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Extending the season sounds good until you realize the majority of anglers will not be able to fish.
Extending the season sounds good until you realize the majority of anglers will not be able to fish. / Len Harris/For Wisconsinoutdoorfun.com
Len Harris/For Wisconsinoutdoorfun.com

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A live chat with Wisconsin DNR experts about the upcoming proposed rule changes for trout fishing was held on February 18.

Revisit the chat.

First off, I asked the experts what the typical Wisconsin trout angler looks? Do they have a fly rod in their hand? Do they have a spinner attached to their rod or are the vast majority of Wisconsin small stream anglers worm or live bait anglers?

Matthew Mitro WDNR answered my question by quoting a 2011 mail survey, sent to a random sample of Wisconsin trout anglers, indicates that about 55% of resident trout anglers "often" or "always" fish with bait, about 44% "often" or "always" fish with spinners or lures, and about 27% "often" or "always" fly fish.

I asked next if the typical Wisconsin trout angler is 55 percent a bait angler, why are they being excluded from the extended seasons proposed? The current trout season runs from the first Saturday in March through the last Sunday in April as a catch and release only and artificial only season. The live bait anglers are excluded currently from that season. The regular season opens the first Saturday in May to all anglers.

More on fishing: Fishing news from around the state | Your fishing photos | Build a map | Read fishing reports

The new proposals by the DNR trout experts is to extend the seasons. The season would begin on January 1 as catch and release and artificial only anglers and this season would run through the last Sunday in April.

The live bait anglers who are the vast majority of trout anglers in Wisconsin again are totally ignored. One of the other proposals is to extend the season through October 15. And I bet you guessed what type of season it will be? It will be a catch and release only and artificial only season. The 55 percent or majority of trout anglers in the state will be excluded. If the DNR experts have their way there will be 4.5 months of catch and release only with artificial lures and 5 months of the possibility of keeping trout.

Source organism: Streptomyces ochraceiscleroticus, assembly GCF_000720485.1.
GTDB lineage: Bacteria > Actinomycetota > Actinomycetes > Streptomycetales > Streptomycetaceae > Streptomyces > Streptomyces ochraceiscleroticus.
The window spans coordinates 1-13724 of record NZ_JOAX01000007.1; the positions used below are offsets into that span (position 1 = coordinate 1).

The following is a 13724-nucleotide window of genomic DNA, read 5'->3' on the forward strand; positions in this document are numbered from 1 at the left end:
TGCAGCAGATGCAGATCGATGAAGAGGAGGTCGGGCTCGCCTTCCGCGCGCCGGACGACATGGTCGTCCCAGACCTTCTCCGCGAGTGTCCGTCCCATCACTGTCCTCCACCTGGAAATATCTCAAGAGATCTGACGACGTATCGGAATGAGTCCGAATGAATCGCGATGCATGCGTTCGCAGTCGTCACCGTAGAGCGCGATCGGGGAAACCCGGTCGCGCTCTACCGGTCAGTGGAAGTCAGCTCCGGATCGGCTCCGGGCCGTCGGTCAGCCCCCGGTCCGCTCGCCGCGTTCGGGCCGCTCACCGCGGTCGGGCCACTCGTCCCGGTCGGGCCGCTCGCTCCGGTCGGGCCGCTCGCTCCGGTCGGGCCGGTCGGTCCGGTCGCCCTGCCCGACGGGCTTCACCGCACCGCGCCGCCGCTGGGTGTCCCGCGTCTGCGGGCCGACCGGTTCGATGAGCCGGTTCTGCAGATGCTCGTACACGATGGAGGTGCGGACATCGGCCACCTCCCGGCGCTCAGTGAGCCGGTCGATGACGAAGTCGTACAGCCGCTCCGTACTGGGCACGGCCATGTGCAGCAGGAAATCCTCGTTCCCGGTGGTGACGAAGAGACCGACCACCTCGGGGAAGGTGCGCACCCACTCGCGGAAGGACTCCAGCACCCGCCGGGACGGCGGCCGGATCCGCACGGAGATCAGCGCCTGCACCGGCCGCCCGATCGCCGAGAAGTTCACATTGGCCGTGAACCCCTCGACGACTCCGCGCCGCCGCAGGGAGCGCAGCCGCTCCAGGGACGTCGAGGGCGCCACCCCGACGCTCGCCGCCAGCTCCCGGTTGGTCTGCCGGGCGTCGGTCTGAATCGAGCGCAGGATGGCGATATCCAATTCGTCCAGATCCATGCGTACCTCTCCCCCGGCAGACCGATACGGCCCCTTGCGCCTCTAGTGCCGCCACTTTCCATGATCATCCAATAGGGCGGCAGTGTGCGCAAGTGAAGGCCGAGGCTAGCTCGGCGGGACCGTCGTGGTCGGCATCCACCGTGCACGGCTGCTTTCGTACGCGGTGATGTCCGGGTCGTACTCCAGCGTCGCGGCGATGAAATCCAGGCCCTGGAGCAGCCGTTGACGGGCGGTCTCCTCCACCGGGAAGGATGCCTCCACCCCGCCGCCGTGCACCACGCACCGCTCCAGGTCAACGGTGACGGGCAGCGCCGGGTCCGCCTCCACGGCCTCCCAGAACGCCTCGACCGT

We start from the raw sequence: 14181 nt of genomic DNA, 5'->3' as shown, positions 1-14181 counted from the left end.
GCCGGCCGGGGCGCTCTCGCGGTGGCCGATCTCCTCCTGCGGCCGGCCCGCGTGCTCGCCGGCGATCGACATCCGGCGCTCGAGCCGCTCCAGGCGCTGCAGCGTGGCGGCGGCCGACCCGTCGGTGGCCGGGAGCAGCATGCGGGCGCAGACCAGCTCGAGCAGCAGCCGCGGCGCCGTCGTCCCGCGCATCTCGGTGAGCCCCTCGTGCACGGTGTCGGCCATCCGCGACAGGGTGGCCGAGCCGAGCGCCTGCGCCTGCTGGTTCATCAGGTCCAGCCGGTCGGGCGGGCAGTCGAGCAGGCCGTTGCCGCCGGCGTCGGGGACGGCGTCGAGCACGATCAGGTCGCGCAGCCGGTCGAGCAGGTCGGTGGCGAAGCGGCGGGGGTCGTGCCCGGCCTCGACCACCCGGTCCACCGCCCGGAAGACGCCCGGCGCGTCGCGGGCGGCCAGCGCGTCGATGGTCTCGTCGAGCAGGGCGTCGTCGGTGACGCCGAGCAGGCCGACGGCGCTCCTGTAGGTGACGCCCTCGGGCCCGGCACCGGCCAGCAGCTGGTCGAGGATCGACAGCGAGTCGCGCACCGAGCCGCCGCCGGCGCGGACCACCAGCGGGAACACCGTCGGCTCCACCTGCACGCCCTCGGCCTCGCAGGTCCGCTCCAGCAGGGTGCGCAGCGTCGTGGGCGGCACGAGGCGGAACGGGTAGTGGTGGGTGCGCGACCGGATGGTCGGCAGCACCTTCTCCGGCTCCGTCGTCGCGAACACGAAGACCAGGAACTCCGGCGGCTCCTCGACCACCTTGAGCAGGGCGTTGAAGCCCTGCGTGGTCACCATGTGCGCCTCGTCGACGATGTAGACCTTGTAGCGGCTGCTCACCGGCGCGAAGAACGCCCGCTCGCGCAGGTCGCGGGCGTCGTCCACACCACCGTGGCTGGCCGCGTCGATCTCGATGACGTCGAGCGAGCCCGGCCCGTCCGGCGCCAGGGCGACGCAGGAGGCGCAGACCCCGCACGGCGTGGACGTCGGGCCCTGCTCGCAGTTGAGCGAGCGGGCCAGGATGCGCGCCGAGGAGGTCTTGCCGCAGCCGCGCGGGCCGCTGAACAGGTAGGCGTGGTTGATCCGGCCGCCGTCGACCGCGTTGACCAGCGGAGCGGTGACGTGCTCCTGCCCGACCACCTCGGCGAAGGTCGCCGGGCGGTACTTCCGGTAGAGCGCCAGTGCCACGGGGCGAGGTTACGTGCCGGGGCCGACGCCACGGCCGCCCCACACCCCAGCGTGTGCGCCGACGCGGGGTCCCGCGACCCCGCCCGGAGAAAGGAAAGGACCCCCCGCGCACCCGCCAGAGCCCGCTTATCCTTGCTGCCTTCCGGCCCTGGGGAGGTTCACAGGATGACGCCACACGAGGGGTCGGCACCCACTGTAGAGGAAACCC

I asked the experts three different times why the majority were being ignored. Jordan Weeks, the fish manager from LaCrosse, told me to write a proposal to the Conservation Congress at the spring meeting if I was so concerned. I felt like the 55 percent when my comment was ignored by Weeks.

I was a Conservation Congress member for half a year. I had to resign due to medical reasons. In the short amount of time in the congress I met many like-minded trout anglers. I ran in to one of the heads of the congress, Larry Bonde, and he told me that the bait and spinner anglers that liked keeping trout were not represented on any committees and he welcomed me to the congress. Larry told me he had heard for years from congress members that the bait angler and spinner angler was being ignored by the DNR when it came to rules.

He helped me get in on a trout committee through the DNR. He appointed me as the Conservation Congress representative.

Later two more names were added to the committee. These two conservation congress members were not appointed by Larry and he checked to see how they were appointed. Larry had them removed from the committee. Both anglers removed were catch and release advocates.

The yearly Conservation Congress Meetings throughout the state will be held on Monday, April 14 at 7 p.m. There are six proposed rule changes on the agenda. I am one of the 55 percent anglers that are tired of being ignored by the DNR. Go to your meetings in your counties and vote "no" on extending seasons that leave out 55 percent of the trout anglers in the state.

The minority "27 percent" should not rule when it comes to trout fishing. I urge you to go to those meetings and let your voices be heard.

Read more from Len Harris.

Len Harris blogs from the "Heart" of Wisconsin's Driftless Area. Len's passion is small stream trout fishing with every legal means possible. When trout season is closed he writes and takes photos. He even dabbles in a little cooking. Read more of Lenís writing on his blog at http://lenharris.blogspot.com/.

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